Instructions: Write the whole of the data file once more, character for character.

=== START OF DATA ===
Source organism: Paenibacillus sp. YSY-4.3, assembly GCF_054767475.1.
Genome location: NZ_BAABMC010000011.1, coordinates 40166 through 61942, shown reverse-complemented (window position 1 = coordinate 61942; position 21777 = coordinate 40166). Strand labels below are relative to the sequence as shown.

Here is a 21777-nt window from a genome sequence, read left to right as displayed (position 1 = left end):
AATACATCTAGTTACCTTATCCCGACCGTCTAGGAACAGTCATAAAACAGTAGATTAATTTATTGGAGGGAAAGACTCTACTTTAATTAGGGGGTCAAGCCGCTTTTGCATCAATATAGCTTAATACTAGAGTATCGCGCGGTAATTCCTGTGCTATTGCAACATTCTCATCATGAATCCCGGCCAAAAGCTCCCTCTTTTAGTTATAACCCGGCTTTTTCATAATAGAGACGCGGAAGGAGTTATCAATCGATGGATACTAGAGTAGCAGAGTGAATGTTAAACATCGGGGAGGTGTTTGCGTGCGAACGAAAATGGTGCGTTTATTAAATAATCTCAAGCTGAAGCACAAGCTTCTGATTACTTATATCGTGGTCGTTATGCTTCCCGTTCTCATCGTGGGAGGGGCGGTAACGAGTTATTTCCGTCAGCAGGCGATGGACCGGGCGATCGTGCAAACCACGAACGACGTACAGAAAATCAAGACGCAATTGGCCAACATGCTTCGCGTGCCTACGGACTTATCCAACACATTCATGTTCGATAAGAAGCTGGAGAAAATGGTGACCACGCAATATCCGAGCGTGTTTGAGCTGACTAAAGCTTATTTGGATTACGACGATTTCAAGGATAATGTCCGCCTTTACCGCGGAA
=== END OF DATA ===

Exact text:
Source organism: Paenibacillus sp. YSY-4.3, assembly GCF_054767475.1.
Genome location: NZ_BAABMC010000011.1, coordinates 40166 through 61942, shown reverse-complemented (window position 1 = coordinate 61942; position 21777 = coordinate 40166). Strand labels below are relative to the sequence as shown.

Here is a 21777-nt window from a genome sequence, read left to right as displayed (position 1 = left end):
AATACATCTAGTTACCTTATCCCGACCGTCTAGGAACAGTCATAAAACAGTAGATTAATTTATTGGAGGGAAAGACTCTACTTTAATTAGGGGGTCAAGCCGCTTTTGCATCAATATAGCTTAATACTAGAGTATCGCGCGGTAATTCCTGTGCTATTGCAACATTCTCATCATGAATCCCGGCCAAAAGCTCCCTCTTTTAGTTATAACCCGGCTTTTTCATAATAGAGACGCGGAAGGAGTTATCAATCGATGGATACTAGAGTAGCAGAGTGAATGTTAAACATCGGGGAGGTGTTTGCGTGCGAACGAAAATGGTGCGTTTATTAAATAATCTCAAGCTGAAGCACAAGCTTCTGATTACTTATATCGTGGTCGTTATGCTTCCCGTTCTCATCGTGGGAGGGGCGGTAACGAGTTATTTCCGTCAGCAGGCGATGGACCGGGCGATCGTGCAAACCACGAACGACGTACAGAAAATCAAGACGCAATTGGCCAACATGCTTCGCGTGCCTACGGACTTATCCAACACATTCATGTTCGATAAGAAGCTGGAGAAAATGGTGACCACGCAATATCCGAGCGTGTTTGAGCTGACTAAAGCTTATTTGGATTACGACGATTTCAAGGATAATGTCCGCCTTTACCGCGGAA